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Horror as a literary genre (review)

20 March 2018

HorrorHorror by Mark Jancovich
My rating: 2 of 5 stars

This is a very disorganised book.

It begins with a discussion of the 1984 Video Recordings Act in Britain, and the issue of censorship, and then eventually notes that the Bill was “the culmination of a popular campaign against the so-called ‘video-nasties’… No clear definition of the ‘video nasty’ existed but it was generally accepted that they were examples of pornography and horror.”

But Mark Jancovich gives no clear definition of pornography or horror, at least not at the beginning, so at first sight the book appears to be about censorship. I can’t help feeling that much of the material in the first chapter, titled “The horror genre and its critiscs”, could have been relegated to an appendix. There is a lot of information about the critics, but very little about the horror genre itself.

The author then goes on to trace the development of the genre in various historic periods, beginning with late 18th-century Gothic novels, in relation to the prevailing social conditions at the time and place that the particular works were written. He also usually begins with the social conditions, and then mentions the works of horror fiction that were produced in the period, or some of them.

Sometimes the description of social conditions appears quite accurate, at other times it seems rather flimsy, resting on nothing more t5han the assertions of the author. Also, the linking to the social and cultural conditions is patchy, and sometimes seems very unconvincing. Dracula, for example, is presented as a symbol of capitalism in a rather shallow analysis. A much better one appears in Vampires, mummies and Liberals. Of course a book dealing with an entire genre can’t go into the same amount of detail as a monograph dealing mainly with one work, but still it could have been more convincing.

Between the world wars of the 20th century Jancovich speaks of “Fordism”, which I assume derives from Aldous Huxley’s Brave new world, though he doesn’t mention it. In a way that could also belong to the horror genre, as could Orwell’s 1984 and Golding’s Lord of the Flies — they certainly inspire horror in the sensitive reader. But they are not mentioned, and H.P. Lovecraft is only mentioned in passing. By the end of the book there is still no satisfactory definition of horror as a genre.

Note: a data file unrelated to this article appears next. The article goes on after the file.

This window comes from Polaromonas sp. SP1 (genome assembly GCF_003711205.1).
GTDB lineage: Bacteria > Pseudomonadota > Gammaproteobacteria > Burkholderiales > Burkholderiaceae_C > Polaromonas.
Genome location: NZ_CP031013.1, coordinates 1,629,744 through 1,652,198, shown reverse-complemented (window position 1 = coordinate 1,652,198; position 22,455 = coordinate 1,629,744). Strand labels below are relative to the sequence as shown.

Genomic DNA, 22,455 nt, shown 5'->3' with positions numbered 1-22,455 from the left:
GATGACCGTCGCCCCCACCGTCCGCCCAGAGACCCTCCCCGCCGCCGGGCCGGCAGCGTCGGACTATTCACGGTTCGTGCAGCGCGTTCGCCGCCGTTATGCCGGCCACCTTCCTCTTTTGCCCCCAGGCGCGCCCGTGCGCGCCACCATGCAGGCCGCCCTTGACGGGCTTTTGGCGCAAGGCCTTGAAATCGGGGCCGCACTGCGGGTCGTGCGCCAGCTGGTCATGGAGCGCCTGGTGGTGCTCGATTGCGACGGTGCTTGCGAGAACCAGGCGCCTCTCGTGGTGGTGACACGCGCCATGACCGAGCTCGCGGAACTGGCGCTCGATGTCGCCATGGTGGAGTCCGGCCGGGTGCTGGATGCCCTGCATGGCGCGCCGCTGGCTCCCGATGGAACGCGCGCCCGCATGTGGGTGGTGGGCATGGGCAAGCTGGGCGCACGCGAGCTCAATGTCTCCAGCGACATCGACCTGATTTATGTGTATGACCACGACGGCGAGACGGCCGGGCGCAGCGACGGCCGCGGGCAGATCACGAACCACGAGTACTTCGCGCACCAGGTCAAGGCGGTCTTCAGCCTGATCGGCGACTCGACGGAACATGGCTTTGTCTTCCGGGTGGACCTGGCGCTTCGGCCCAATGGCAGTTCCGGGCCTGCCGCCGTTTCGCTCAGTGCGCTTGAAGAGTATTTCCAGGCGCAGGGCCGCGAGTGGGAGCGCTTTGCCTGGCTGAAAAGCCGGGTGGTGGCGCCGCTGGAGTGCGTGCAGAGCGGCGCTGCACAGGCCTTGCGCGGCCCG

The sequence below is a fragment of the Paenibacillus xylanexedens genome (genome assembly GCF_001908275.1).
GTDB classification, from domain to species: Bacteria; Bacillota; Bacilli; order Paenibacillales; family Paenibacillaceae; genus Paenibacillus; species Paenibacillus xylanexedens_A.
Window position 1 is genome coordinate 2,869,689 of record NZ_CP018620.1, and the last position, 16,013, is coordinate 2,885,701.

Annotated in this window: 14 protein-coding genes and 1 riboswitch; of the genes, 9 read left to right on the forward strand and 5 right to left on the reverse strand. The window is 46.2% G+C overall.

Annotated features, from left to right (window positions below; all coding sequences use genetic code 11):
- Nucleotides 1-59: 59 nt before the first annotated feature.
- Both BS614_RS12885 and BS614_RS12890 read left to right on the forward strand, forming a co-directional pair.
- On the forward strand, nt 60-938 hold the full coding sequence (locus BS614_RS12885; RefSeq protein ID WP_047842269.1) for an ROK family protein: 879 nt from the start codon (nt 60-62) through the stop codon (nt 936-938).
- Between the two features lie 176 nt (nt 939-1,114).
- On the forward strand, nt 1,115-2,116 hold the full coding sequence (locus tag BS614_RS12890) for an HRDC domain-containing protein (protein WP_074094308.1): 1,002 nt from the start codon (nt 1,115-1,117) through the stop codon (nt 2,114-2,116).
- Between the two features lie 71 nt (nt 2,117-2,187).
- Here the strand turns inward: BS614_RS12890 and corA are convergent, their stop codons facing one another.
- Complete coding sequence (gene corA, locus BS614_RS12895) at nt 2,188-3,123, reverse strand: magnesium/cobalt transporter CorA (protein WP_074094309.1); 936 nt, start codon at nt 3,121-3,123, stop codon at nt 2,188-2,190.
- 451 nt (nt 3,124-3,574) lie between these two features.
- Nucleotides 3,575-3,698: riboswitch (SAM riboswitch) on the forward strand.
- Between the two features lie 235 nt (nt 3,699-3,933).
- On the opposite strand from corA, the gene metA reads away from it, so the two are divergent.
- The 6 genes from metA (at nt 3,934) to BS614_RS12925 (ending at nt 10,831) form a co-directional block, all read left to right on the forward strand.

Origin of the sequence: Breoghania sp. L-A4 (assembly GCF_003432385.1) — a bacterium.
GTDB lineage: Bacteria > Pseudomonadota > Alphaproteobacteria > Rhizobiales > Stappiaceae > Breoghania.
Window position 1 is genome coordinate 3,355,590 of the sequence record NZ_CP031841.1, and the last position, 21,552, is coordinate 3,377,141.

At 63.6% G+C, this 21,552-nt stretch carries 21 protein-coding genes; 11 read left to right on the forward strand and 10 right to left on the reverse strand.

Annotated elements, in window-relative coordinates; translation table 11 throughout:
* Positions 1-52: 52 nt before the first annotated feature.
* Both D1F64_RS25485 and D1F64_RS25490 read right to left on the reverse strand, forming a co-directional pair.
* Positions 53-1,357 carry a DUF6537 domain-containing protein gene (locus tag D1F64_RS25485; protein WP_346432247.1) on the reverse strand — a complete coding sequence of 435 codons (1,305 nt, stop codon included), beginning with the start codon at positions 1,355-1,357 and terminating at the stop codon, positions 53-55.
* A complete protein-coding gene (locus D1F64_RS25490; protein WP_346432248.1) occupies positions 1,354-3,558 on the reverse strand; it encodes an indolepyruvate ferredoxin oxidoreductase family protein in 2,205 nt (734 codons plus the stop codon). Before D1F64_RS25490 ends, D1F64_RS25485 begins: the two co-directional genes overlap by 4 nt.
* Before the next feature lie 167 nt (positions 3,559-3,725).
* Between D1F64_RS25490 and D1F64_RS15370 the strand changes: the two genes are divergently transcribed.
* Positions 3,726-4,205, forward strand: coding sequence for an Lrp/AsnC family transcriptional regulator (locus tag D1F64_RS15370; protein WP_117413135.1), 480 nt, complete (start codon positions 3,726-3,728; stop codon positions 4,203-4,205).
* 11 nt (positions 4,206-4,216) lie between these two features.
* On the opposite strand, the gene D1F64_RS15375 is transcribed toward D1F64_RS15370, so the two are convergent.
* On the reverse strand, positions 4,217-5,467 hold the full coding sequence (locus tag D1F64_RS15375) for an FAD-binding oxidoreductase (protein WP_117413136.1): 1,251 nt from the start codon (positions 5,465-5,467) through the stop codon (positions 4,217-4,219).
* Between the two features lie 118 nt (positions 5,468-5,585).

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3 Comments leave one →
  1. David permalink
    20 March 2018 11:51 am

    If you are after a good overview of the horror genre in fiction and film (with good background on radio and comic books) it is hard to beat Stephen King’s 1981 book Danse Macabre. Of course it is a bit dated now – although I understand there is re-release with a new essay. I haven’t read the updated edition. This book is strictly concerned with the history of the genre, so notes about sociological changes etc are entirely tangential. The book is chaotic, and it is a little self-indulgent, as it includes a certain amount of Stephen King on Stephen King’s writing. However, I recommend it as a good read from someone who knows the genre inside out.

    • 20 March 2018 8:52 pm

      I did read that, about 20 years ago, but I think his more recent one was far better — Stephen King on writing | Khanya. But of course that is not so much about the genre as about his own writing.

      • David permalink
        20 March 2018 9:08 pm

        I concur – Stephen King On Writing is a better book by far. Not a genre study, as you observe.

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